Ripon sinkhole February 2014 case study

BGS Research — Sinkholes and karst research

On 17 February 2014, large cracks appeared in a detached house in Ripon and, part of the house later collapsed. The cause of the collapse was due to the formation of a sinkhole resulting from the dissolution of thick gypsum deposits beneath the area.

The sinkhole was roughly oval and measured 11 m from north to south (measured between the crack in the house and a crack across the garden near the greenhouse). From east to west it measured about 15 m. The maximum depression was in the garden between the house and the greenhouse and it appeared to be around 0.7 m deep in the middle. Several cracks up to 5 cm also appeared in the house and paths, delineating the maximum extent of the sinkhole.

There were also slight movements in neighbouring garden walls and driveways with slight lateral movements towards the hole opening cracks of 2 mm to 1 cm.

Map of the Ripon area showing the distribution of sinkholes with the dates of reported collapses. The large areas are amalgamations of sinkholes mainly filled with peat and clay.
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Map of the Ripon area showing the distribution of sinkholes, with the dates of reported collapses. The large areas are amalgamations of sinkholes mainly filled with peat and clay. BGS © UKRI.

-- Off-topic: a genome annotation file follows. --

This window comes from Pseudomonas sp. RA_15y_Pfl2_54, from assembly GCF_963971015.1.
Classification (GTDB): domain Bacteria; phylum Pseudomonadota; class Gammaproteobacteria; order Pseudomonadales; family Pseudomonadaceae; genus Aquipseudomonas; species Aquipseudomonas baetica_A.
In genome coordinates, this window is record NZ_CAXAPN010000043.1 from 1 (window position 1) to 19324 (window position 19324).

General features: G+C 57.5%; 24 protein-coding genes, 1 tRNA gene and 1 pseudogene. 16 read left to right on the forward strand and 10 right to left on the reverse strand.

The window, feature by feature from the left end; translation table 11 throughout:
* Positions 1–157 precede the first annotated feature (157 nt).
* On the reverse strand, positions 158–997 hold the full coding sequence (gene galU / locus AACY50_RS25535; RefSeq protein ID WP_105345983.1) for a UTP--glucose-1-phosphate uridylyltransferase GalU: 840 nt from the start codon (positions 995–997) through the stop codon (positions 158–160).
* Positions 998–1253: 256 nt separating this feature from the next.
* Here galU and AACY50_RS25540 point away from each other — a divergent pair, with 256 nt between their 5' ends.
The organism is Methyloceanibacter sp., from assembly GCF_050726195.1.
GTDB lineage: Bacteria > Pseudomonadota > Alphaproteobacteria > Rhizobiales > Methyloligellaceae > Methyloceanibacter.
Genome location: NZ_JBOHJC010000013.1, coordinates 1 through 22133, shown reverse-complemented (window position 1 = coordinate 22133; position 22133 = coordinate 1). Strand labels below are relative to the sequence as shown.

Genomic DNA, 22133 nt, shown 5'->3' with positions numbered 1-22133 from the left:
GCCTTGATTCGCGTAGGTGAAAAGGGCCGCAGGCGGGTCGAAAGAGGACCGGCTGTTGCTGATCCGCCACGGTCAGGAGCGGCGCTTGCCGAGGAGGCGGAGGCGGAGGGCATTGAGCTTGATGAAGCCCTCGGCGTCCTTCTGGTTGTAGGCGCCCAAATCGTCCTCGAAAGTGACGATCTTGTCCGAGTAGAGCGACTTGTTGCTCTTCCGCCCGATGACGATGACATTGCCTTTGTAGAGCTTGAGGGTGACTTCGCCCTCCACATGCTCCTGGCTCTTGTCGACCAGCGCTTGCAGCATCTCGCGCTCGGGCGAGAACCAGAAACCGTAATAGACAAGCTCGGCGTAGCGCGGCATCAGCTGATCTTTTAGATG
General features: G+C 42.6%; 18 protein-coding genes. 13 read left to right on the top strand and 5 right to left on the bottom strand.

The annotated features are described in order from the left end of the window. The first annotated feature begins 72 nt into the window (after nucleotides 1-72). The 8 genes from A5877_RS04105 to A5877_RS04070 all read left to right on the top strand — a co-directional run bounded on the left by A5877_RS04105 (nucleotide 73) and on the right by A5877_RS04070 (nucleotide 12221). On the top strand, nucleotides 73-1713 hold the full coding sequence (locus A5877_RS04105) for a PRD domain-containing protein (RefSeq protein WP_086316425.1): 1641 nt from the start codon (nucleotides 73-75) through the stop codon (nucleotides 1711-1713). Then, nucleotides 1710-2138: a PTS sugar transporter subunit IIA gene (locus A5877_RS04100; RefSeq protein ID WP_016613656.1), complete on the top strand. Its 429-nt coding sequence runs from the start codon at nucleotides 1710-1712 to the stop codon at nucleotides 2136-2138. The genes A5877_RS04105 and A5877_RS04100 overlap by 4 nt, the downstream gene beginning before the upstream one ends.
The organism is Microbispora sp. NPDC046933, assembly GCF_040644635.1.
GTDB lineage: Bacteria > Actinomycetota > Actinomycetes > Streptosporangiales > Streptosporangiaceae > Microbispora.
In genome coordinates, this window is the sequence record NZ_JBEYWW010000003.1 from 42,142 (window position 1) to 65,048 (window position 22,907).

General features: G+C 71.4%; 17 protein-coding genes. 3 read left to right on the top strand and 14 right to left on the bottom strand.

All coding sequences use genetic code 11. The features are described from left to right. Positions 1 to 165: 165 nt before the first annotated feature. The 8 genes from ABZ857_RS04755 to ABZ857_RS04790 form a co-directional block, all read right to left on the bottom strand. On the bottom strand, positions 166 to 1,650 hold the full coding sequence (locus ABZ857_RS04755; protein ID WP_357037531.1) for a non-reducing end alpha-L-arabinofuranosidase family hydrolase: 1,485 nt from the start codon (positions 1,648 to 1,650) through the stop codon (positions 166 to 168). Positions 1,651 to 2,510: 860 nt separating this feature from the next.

Partial house collapse

On the evening of Monday 17 February 2014, Mr and Mrs Cunningham returned home to their house in Magdalen’s Close, Ripon, to find they could not open their back door. They heard noises, looked up and saw that the back of the house was collapsing.

They called the emergency services who broke down the front door and rescued their dog before shutting off utilities to make the house safe from gas, electricity and water problems. Residents of neighbouring houses were also evacuated.

The following morning, the horror of the event was evident with the rear third of the house severely damaged and a crack widening from ground to roof, wrenching the house apart. This crack in the house continued to widen to about 40 cm at the top during the following day, and the press gathered in anticipation of its total collapse. In the garden, the greenhouse subsided and tilted towards the house.

About 40 m to the east-north-east of this sinkhole, a previous sinkhole that collapsed in 1979 and 1980 (Cooper, 1986) also showed slight movement and re-activation cracks in the same place as the previous sinkhole margin.

Gypsum around Ripon